There’s something about Adams’ season that just seems like a mirage, because the numbers are mind-boggling, even setting aside that his 0.77 ERA is the product of six of his nine runs being unearned: 21 baserunners in 35 innings? And 44 strikeouts? Heath Bell‘s probably no longer a qualifier for “Most Underrated Reliever in Baseball” after saving more than 40 games and no doubt getting the magic ‘C’ appended to his name in popular and press-y imagination, and Luke Gregerson‘s gotten his due as the primary set-up man. Not that Adams doesn’t have other noteworthy teammates besides in the Pad pen: Ed Mujica’s had an excellent season as well, but he’s being given a spin in the rotation at present, and isn’t flubbing it. Adams might get some competition from Joe Thatcher, who established himself as a situational lefty this year, holding southpaws to .184/.256/.263 while striking out 54 against just 11 unintentionals in 44 1/3 IP. Perhaps Bell’s mantle can be spread around, and the Pads’ bullpen can be labeled the most underrated unit in the game? At any rate, as unpredictable as reliever performance can be, there’s strength in numbers (bodies and numbers alike), and it’s the sort of thing that you can credit to Bud Black and his staff.

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Recalled RHP Josh Kinney and INF-Rs David Freese and Tyler Greene from Memphis (Triple-A); purchased the contract of C-R Matt Pagnozzi from Memphis. [9/23]

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Placed C-R Jesus Flores on the 60-day DL (torn labrum); purchased C-R Jamie Burke from the Mariners. [9/18]

Losing Flores for enough time that he won’t be back in action until sometime during spring training certainly casts a pall over the club’s off-season plans, because instead of getting to anticipate the prospect’s blossoming into a quality full-time receiver, they’re left mulling the usual awful veteran fare available via free aygency, whether something old and familiar (Brian Schneider) or something old and less so (Rod Barajas, Jason Kendall). While wags might expect lots of talk about chemistry and leadership, straight out of the steamer trunk they put such canned chatter into after they freed themselves from Paul Lo Duca and Johnny Estrada, I guess there’s something to be said for the notion that a reassuring presence behind the plate might not hurt too badly given that contention’s out of the question, and someone who works well with kids might contribute indirect, long-term benefits. In the meantime, they bought a favor from the Mariners in the form of Burke, which isn’t a huge favor, but there’s only so much Josh Bard or Wil Nieves you can ask people to watch. The real question is whether or not Flores’ arm will have much snap in it once he returns, because failing that and in the absence of any near-ready prospects at the position, next year’s catching situation could be much like this year’s, where only the names change, but the production remains execrable.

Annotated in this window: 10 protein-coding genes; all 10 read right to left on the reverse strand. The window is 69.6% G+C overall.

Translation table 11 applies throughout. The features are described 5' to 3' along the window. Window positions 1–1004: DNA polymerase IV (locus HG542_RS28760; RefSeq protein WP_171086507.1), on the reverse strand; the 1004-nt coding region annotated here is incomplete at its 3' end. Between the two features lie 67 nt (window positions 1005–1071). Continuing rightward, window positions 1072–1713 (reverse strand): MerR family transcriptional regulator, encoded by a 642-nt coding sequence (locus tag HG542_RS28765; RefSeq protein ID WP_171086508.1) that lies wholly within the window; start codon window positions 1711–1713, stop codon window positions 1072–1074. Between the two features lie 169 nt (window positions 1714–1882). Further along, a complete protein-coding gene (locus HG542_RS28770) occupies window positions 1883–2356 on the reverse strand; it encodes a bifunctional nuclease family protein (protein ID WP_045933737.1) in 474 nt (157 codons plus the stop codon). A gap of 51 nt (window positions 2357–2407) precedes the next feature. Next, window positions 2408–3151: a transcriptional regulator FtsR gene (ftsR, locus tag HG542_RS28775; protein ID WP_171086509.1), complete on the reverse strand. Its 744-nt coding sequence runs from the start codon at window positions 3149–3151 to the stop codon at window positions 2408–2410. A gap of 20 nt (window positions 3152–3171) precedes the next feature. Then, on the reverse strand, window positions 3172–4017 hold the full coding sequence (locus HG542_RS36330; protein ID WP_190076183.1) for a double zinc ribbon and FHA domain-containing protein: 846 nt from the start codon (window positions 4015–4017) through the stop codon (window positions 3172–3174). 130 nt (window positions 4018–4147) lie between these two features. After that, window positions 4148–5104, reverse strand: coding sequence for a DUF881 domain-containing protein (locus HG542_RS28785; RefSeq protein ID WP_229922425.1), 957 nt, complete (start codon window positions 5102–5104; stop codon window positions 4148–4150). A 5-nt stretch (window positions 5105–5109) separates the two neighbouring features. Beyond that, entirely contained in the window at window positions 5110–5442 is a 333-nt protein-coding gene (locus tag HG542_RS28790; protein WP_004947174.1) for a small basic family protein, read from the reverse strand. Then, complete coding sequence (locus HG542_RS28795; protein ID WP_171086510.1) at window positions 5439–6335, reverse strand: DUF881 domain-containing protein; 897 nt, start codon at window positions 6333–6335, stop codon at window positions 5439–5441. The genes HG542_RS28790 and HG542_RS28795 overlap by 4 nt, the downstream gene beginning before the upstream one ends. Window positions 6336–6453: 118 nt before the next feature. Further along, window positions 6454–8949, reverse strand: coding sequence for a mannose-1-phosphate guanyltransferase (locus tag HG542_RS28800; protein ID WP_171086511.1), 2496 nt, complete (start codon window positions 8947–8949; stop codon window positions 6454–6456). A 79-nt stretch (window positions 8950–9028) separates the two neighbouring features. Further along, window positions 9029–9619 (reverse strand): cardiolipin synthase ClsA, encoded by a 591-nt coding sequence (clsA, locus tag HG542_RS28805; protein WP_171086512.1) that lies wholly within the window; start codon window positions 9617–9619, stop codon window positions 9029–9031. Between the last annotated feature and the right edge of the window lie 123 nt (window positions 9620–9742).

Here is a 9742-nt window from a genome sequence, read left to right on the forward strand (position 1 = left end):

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Wait a minute - the Cubs are paying Ryan Freel 4 million dollars this season? Why? I mean, not just the Cubs, but at what point in time was Ryan Freel ever worth 4 million dollars?
Kevin Towers has always been able to find relief arms. When the Padres are good everyone acknowledges this, but even when the Padres are bad, they do a good job of sorting through the arms Towers has collected and end the year with a good pen...
Thanks for the call out on Adams (SD). I love that guy. But he was awesome last year as well, so the mirage has some staying power, though this year the numbers have been crazy.

2008: 65IP, 49H, 19BB, 74K, 1.04 WHIP, 2.48 ERA, 7HR
2009: 35IP, 14H, 8BB, 41K, 0.63 WHIP, 0.77 ERA, 1HR

WHIP and ERA are way down, but some of that may be BABIP variance. The BB/K ratios are comparable, what jumps out to me is the 1 HR in 35 IP. Yes, he pitches in Petco part of the time, but that is crazy.